Dismiss Notice
Join Physics Forums Today!
The friendliest, high quality science and math community on the planet! Everyone who loves science is here!

The Abel equation

  1. Feb 18, 2005 #1

    saltydog

    User Avatar
    Science Advisor
    Homework Helper

    I wish to study the Abel equation and think it's solution involves several aspects of Calculus that others here may find interesting. I'll post the derivation of the solution in steps; that helps me learn it and I hope will provide incentive to others to comment about the process. I'm not really good with integral equations and welcome any comments; my understanding is quite lacking. I just like them and see the potential of them (and IDEs) being used in artificial intelligence.

    Here's the equation:

    [tex]f(x)=\int_0^x{\frac{\phi(y)}{\sqrt{x-y}}}[/tex]

    With [itex] f(x)[/itex] given and [itex]\phi(x)[/itex] to be determined.

    The first step in solving the equation is to define an integral operator, that is, an operator which takes a function and processes it with an integral. For this problem, Abel used the following integral operator:

    [tex]I[f(x)]=\int_0^\xi{\frac{f(x)dx}{\sqrt{\xi-x}}}[/tex]

    Thus, applying this operator to both sides of the equation yields:

    [tex]\int_0^\xi{\frac{f(x)dx}{\sqrt{\xi-x}}}=\int_0^\xi{\frac{dx}{\sqrt{\xi-x}}}\int_0^x{\frac{\phi(y)}{\sqrt{x-y}}}dy[/tex]

    The order of integration on the RHS needs to be changed next.
     
  2. jcsd
  3. Feb 19, 2005 #2

    saltydog

    User Avatar
    Science Advisor
    Homework Helper

    Switching the order of integration

    It's easy for me to switch the order of integration when I consider the integral in the following form:

    [tex]\int_0^\xi\int_0^x f(x,y;\xi)dydx[/tex]

    The area of integration is then the triangular region under the graph [itex]y=x[/itex] in the range [itex][0,\xi][/itex]. In this case, the integral becomes:

    [tex]\int_0^\xi\int_y^\xi f(x,y;\xi)dxdy[/tex]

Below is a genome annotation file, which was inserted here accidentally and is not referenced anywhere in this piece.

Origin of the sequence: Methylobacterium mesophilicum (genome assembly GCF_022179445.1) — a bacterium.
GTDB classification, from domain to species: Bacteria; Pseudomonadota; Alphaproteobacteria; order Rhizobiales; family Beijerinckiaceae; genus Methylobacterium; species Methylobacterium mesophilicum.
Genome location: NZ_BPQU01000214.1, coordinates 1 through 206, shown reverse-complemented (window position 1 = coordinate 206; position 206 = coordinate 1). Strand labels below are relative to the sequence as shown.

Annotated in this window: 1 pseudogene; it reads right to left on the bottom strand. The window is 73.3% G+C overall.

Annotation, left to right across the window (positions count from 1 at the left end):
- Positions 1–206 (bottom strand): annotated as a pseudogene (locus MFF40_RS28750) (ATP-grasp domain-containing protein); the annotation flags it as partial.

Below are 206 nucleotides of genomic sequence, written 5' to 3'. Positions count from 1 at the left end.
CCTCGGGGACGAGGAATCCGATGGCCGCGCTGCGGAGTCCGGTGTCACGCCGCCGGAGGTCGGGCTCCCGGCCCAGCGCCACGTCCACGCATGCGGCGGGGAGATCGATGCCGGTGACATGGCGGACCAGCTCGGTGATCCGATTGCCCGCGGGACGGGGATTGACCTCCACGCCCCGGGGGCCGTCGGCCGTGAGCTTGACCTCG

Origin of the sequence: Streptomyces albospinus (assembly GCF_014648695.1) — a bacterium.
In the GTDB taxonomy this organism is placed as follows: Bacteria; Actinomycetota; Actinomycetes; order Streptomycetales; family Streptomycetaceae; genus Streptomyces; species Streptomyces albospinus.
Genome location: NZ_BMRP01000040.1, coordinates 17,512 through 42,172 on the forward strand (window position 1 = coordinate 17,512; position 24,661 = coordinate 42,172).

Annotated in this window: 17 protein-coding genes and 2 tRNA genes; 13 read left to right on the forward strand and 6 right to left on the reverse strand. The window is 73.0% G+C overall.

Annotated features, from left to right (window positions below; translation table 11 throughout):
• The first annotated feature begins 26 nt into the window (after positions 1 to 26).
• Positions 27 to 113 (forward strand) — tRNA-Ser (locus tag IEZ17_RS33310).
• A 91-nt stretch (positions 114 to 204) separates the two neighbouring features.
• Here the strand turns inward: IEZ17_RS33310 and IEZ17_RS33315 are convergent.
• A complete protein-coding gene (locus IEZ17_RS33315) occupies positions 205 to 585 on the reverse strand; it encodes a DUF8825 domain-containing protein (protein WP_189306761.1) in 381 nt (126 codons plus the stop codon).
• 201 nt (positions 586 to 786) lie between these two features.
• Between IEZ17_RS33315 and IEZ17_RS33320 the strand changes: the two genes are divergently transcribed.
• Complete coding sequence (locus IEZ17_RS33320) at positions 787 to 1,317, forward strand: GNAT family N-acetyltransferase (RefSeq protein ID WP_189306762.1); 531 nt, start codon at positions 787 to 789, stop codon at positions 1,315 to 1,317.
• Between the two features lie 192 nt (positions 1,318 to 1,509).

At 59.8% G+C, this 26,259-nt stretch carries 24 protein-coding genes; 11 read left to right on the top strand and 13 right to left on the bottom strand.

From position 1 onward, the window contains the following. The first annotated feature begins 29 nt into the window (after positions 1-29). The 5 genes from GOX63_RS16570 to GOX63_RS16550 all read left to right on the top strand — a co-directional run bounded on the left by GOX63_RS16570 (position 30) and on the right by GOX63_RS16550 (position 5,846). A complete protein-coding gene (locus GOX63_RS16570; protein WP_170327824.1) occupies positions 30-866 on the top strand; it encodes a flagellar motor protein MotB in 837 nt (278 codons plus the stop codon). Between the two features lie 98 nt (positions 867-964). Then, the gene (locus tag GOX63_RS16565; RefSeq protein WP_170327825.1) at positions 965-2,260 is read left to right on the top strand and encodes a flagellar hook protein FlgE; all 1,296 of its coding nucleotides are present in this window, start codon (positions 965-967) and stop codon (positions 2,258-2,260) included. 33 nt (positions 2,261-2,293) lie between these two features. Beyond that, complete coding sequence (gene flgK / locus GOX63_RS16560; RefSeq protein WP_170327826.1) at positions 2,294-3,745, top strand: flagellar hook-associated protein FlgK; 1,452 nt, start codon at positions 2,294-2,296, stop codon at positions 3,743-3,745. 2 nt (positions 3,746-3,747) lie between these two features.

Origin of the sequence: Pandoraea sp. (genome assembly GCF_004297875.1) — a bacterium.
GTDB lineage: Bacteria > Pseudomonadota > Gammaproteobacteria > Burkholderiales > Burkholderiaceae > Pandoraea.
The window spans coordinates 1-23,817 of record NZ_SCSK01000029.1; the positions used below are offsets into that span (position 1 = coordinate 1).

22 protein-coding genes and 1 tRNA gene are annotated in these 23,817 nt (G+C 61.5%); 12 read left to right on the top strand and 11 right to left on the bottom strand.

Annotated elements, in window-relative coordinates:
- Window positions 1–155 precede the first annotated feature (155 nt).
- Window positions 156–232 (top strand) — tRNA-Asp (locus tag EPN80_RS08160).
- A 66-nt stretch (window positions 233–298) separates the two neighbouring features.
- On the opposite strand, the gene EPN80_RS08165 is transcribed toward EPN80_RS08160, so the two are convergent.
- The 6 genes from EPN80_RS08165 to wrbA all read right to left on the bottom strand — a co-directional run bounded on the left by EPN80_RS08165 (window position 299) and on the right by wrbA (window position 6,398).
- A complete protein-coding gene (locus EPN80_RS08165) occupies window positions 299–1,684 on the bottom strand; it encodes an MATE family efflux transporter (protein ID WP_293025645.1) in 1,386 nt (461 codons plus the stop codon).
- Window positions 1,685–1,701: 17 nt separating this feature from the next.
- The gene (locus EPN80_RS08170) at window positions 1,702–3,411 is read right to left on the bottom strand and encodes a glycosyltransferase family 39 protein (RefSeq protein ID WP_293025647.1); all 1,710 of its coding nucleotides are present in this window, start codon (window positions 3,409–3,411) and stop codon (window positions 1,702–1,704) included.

And thus:

    [tex]\int_0^\xi{\frac{dx}{\sqrt{\xi-x}}}\int_0^x{\frac{\phi(y)}{\sqrt{x-y}}}dy=\int_0^\xi\int_y^\xi \frac{1}{\sqrt{\xi-x}}\frac{\phi(y)}{\sqrt{x-y}}dxdy[/tex]

    The transformed integral equation becomes:

    [tex]\int_0^\xi\frac{f(x)}{\sqrt{\xi-x}}dx=\int_0^\xi\phi(y)\int_y^\xi\frac{1}{\sqrt{\xi-x}\sqrt{x-y}}dxdy[/tex]

    The next step is to find a suitable change of variable that will facilitate evaluating the first iterated integral.
     
  4. Feb 20, 2005 #3

    saltydog

    User Avatar
    Science Advisor
    Homework Helper

    Using the change of variable [itex]x=y+(\xi-y)u[/itex], the integral on the RHS becomes:

    [tex]\int_0^\xi \phi(y)\int_0^1\frac{(\xi-y)du}{\sqrt{(\xi-y-\xi u+yu)(\xi u-yu)}}}dy[/tex]

    Simplifying, we get:

    [tex]\int_0^\xi \phi(y)\int_0^1\frac{du}{\sqrt{u(1-u)}}dy [/tex]

    Well, how convenient. This seems to be the critical part of the solution process. In this case, everything cancels. I'd like to come back to this part with a kernel that does not cancel so nicely but for now, I stick with the easy problem.

    The equation is now:

    [tex]\int_0^\xi \frac{f(x) dx}{\sqrt{\xi-x}}=\int_0^\xi \phi(y)\int_0^1\frac{du}{\sqrt{u(1-u)}}dy [/tex]

    The first iterated integral is easily solved.
     
  5. Feb 20, 2005 #4

    saltydog

    User Avatar
    Science Advisor
    Homework Helper

    Incorrect usage in first post

    I now realize it's incorrect to call the first step in the solution process an "integral transform" as a transform would involve a "dummy" variable for the integral. Rather, I'm just multiplying both sides of the original integral equation by [itex]\frac{dx}{\sqrt{\xi-x}}[/itex] and then integrating from 0 to [itex]\xi[/itex].
     
  6. Feb 21, 2005 #5

    saltydog

    User Avatar
    Science Advisor
    Homework Helper

    Continuing:

    Completing the square in the radical, the antiderivative is in the form of ArcSin. The integral is equal to [itex]\pi[/itex]

    So that:

    [tex]\int_0^\xi \frac{f(x)dx}{\sqrt{\xi-x}}=\pi \int_0^\xi \phi(y)dy[/tex]

    In order to isolate [itex]\phi[/itex], we differentiate both sides of the equation with respect to [itex]\xi[/itex] so that:

    [tex]\phi(\xi)=\frac{1}{\pi}\frac{d}{d\xi}\int_0^\xi\frac{f(x)dx}{\sqrt{\xi-x}}[/tex]

    The interesting point here is that Leibnitz's rule cannot be used here as the integrand is discontinuous at [itex]x=\xi[/itex]. However, the integral can be simplified by parts leaving:

    [tex]\phi(\xi)=\frac{1}{\pi}\frac{d}{d\xi}\{2f(0)\sqrt{x}+2\int_0^\xi \sqrt{\xi-x}f^{'}(x)dx\}[/tex]

    Or using Leibnitz rule:

    [tex]\phi(\xi)=\frac{f(0)}{\pi \sqrt{\xi}}+\frac{1}{\pi}\int_0^\xi \frac{f^{'}(x)}{\sqrt{\xi-x}}dx [/tex]

    Wow, that's beautiful. Now it's time to begin experimenting with various functions [itex]f(x)[/itex] in Mathematica in an effort to better understand the behavior of this integral equation from the perspective of "I don't care about the application, only the math".
     
    Last edited: Feb 21, 2005
  7. Jul 8, 2008 #6
    For a numerical treatment (using FORTTRAN) visit wwwdotgeocitiessdotcomslashserienumerica
     
Know someone interested in this topic? Share this thread via Reddit, Google+, Twitter, or Facebook

Have something to add?